Searches for very-high-redshift galaxies over the past decade have yielded a large sample of more than 6,000 galaxies existing just 900–2,000 million years (Myr) after the Big Bang (redshifts 6 > z > 3; ref. 1). The Hubble Ultra Deep Field (HUDF09) data2, 3 have yielded the first reliable detections of z ≈ 8 galaxies3, 4, 5, 6, 7, 8, 9 that, together with reports of a γ-ray burst at z ≈ 8.2 (refs 10, 11), constitute the earliest objects reliably reported to date. Observations of z ≈ 7–8 galaxies suggest substantial star formation at z > 9–10 (refs 12, 13). Here we use the full two-year HUDF09 data to conduct an ultra-deep search for z ≈ 10 galaxies in the heart of the reionization epoch, only 500 Myr after the Big Bang. Not only do we find one possible z ≈ 10 galaxy candidate, but we show that, regardless of source detections, the star formation rate density is much smaller (~10%) at this time than it is just ~200 Myr later at z ≈ 8. This demonstrates how rapid galaxy build-up was at z ≈ 10, as galaxies increased in both luminosity density and volume density from z ≈ 10 to z ≈ 8. The 100–200 Myr before z ≈ 10 is clearly a crucial phase in the assembly of the earliest galaxies.
Pasadena, CA— Astronomers have pushed NASA’s Hubble Space Telescope to it limits by finding what they believe to be the most distant object ever seen in the universe—at a distance of 13.2 billion light years, some 3% of the age of universe. This places the object roughly 150 million light years more distant than the previous record holder. The observations provide the best insights yet into the birth of the first stars and galaxies and the evolution of the universe. The research is published in the 27th January edition of Nature.
The dim object is a compact galaxy made of blue stars that existed only 480 million years after the Big Bang. It is tiny. Over one hundred such mini galaxies would be needed to make up our Milky Way.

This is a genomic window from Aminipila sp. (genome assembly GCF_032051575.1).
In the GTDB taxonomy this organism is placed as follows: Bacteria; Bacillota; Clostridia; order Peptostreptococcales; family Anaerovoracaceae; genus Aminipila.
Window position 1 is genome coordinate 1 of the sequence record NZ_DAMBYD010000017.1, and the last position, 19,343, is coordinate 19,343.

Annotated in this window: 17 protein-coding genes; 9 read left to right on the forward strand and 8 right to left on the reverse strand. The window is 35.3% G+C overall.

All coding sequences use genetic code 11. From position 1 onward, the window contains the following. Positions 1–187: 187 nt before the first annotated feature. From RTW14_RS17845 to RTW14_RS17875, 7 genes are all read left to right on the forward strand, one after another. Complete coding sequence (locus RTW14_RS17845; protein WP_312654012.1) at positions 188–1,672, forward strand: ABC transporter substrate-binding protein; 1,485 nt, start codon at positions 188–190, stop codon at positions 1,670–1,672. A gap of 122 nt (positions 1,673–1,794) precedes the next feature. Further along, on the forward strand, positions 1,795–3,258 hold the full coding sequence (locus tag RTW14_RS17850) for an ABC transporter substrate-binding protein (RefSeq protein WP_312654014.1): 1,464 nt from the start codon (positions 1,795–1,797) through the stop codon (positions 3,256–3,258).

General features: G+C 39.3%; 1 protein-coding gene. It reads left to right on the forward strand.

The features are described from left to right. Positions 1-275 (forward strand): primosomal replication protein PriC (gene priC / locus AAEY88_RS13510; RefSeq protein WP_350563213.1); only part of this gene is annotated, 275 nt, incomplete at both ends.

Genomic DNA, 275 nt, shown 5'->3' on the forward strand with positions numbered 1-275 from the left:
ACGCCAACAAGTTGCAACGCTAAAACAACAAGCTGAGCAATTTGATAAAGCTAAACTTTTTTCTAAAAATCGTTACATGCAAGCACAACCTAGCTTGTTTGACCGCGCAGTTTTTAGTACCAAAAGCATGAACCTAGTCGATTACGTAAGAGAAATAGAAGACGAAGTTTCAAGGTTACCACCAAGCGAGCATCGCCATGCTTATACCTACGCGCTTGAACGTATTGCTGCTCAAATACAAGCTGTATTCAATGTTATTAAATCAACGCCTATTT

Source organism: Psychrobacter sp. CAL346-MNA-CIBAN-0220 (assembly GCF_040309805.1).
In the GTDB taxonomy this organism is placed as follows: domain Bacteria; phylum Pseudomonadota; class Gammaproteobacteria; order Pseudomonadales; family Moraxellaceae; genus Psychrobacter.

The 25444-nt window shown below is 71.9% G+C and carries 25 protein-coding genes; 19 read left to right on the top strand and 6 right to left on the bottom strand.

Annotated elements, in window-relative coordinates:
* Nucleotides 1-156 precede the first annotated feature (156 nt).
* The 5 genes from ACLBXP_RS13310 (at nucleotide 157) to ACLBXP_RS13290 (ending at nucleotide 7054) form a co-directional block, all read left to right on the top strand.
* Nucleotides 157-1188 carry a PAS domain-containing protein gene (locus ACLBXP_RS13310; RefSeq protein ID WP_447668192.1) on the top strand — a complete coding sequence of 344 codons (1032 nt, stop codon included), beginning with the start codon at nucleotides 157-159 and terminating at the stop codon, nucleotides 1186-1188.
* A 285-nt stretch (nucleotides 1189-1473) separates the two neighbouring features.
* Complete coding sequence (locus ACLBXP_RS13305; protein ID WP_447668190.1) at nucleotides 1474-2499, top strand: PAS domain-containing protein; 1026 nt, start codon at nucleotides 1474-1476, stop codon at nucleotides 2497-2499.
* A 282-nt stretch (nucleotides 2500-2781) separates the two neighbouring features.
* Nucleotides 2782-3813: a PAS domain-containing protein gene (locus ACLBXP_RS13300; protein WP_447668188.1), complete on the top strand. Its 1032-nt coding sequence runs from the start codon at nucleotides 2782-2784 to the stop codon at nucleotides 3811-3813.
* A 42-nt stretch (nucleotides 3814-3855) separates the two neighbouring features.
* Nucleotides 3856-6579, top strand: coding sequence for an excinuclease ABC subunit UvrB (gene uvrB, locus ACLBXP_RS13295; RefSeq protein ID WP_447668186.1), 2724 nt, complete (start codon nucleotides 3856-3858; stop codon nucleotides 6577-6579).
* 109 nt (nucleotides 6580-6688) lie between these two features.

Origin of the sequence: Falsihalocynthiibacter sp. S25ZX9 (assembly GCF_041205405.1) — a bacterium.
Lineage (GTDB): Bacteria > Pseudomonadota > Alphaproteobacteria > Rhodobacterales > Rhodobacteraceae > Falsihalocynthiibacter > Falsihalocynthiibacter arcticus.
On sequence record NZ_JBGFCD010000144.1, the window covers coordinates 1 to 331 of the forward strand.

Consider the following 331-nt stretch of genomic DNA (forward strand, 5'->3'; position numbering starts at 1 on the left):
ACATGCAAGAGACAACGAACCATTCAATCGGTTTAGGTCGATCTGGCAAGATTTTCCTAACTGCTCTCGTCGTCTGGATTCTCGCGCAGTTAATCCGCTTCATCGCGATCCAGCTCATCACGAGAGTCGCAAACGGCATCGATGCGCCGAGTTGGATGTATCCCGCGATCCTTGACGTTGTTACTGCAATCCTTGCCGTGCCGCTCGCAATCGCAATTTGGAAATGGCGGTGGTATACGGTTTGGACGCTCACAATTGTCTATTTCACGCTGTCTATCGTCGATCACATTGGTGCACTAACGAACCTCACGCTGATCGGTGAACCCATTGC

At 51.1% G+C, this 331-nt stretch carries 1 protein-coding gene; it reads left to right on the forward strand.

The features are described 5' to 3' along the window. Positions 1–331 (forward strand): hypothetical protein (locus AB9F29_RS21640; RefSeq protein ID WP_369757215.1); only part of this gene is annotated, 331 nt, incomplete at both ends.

Co-author Ivo Labbé of the Carnegie Observatories puts the findings into context: “We are thrilled to have discovered this galaxy, but we’re equally surprised to have found only one. This tells us that the universe was changing very rapidly in early times.”
Previous searches had found 47 galaxies at somewhat later times, when the universe was about 650 million years old. The rate of star birth therefore increased by about ten times in the interval from 480 million years to 650 million years. “This is an astonishing increase in such a short period, happening in just 1% of the age of the universe,” says Labbé.
“These observations provide us with our best insights yet into the earliest primeval objects yet to be found,” adds Rychard Bouwens of the University of Leiden in the Netherlands.
Astronomers don’t know exactly when the first stars appeared in the universe, but every step back in time takes them deeper into the early universe‘s “formative years” when stars and galaxies were just beginning to emerge in the aftermath of the Big Bang.
“We’re moving into a regime where there are big changes afoot. And what it tells us is that if we go back another couple hundred million years toward the Big Bang we’ll see absolutely dramatic things happening. That will be the time where the first galaxies really are starting to get built up,” says Garth Illingworth of the University of California at Santa Cruz.
The even more distant proto galaxies will require the infrared vision of NASA’s James Webb Space Telescope, which is the successor to Hubble, and next-generation ground-based telescopes, such as the Giant Magellan Telescope. These new facilities, planned for later this decade, will provide confirming spectroscopic measurements of the tremendous distance of the object being reported today.
After over a year of detailed analysis, the galaxy was positively identified in the Hubble Ultra Deep Field – Infrared (HUDF-IR) data taken in the late summer of both 2009 and 2010. These observations were made with the Wide Field Planetary Camera 3 (WFPC3) starting just a few months after it was installed into the Hubble Space Telescope in May of 2009, during the last NASA space shuttle servicing mission to Hubble.
The object appears as a faint dot of starlight in the Hubble exposures. It is too young and too small to have the familiar spiral shape that is characteristic of galaxies in the local universe, such as the Milky Way. Though individual stars can’t be resolved by Hubble, the evidence suggests that this is a compact galaxy of hot stars that first started to form over 100 to 200 million years earlier in a pocket of dark matter.